A powerful argument for a kind of poetics that represents and modern American consciousness. Fletcher does not argue for a poetry of environmental consciousness in the sense of political or ideological advocacy. One of the most pleasantly polemical aspects of the book is its rigorous adherence to a kind of formalism wonderfully attentive to what makes poetry unique and profound.
This book will be an illumination to readers of poetry and an inspiration to those who write it. It truly brings news--Fletcher has climbed to the top of the mast and found there, revealed at last, the curvature of the world.
Fletcher's new book is the crown of his career: bold, original, brimming with imaginative energy on every page. One doesn't have to agree with his interpretations of John Clare, Walt Whitman, and John Ashbery (I myself do not) to benefit enormously from reading Fletcher. He is an Orphic seer, a curious universal scholar of Renaissance vintage, a fusion of the best traits of Northrop Frye and Kenneth Burke, his true peers.
In this prophetic work, Angus Fletcher reminds us that when Whitman speaks of theory "he does not mean anything like what scholars have been calling 'theory' ever since about 1965." He means poetics, and so does Fletcher. In his New Theory he reveals the revolutionary powers of poetic vision. This is done with no grinding of gears, no milling of rhetoric - no machinery at all. It is all thinking, and insight, and even a strange hilarity, as Fletcher imagines what our (American) poetry will be - will have to be (as it has been and become) or not be at all. I read this great theorist and discover again, again and anew, answers to our students' tormented questions: what is the good, the value, the use of poetry?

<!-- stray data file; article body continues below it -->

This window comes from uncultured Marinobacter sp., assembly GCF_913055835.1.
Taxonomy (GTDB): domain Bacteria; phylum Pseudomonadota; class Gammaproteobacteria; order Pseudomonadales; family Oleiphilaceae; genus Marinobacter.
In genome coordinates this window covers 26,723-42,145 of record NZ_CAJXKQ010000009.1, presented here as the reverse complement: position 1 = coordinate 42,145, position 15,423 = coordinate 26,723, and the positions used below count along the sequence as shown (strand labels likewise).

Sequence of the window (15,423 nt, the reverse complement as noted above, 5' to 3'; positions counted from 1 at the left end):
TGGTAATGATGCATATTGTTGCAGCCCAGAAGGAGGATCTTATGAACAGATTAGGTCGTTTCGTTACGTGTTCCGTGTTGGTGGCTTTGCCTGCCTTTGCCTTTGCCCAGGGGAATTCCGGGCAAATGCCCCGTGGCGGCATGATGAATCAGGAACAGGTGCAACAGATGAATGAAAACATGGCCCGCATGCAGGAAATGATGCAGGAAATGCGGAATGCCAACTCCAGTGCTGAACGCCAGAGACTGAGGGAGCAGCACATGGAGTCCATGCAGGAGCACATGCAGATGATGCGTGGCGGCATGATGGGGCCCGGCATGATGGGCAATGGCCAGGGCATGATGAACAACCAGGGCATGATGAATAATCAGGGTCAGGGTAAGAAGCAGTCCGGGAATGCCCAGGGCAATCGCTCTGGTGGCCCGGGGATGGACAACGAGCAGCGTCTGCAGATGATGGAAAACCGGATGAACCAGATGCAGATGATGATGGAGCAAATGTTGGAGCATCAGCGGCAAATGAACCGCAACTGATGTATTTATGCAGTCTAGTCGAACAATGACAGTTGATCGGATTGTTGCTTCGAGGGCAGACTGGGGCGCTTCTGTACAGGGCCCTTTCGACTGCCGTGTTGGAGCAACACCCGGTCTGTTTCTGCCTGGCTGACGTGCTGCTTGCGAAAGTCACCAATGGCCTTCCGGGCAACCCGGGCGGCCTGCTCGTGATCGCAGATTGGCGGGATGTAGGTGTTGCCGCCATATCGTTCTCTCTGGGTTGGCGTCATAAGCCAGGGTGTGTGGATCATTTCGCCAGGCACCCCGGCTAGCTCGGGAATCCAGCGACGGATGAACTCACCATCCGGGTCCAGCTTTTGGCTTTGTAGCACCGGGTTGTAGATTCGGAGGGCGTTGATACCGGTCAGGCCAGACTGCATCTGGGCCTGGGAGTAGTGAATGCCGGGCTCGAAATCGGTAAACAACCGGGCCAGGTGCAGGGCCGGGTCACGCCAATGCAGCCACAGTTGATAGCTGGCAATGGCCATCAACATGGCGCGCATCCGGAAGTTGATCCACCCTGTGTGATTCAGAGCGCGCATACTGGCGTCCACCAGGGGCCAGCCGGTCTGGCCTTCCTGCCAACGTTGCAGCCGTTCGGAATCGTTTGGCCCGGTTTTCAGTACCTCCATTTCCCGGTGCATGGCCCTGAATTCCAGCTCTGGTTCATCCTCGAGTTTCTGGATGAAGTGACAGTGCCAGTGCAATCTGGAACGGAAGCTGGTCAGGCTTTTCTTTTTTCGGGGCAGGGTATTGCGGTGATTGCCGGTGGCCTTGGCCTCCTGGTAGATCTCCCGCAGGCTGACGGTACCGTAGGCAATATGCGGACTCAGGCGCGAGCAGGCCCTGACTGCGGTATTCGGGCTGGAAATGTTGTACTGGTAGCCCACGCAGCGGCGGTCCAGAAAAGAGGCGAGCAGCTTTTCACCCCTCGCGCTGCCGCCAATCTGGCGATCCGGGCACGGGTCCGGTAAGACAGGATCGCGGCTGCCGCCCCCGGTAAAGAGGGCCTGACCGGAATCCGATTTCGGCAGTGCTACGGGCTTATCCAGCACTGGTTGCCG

This is one of the most important books about poetic imagination of the past half-century. Lucid, generous in scholarly breadth, Fletcher analyzes our ideas of personal autonomy and political dependency. The book contains some of the most original discussions of John Clare, Walt Whitman, and John Ashbery I have ever seen. Fletcher's own independent energies and philosophical learning help shape a brilliant exploration of environment and its representation.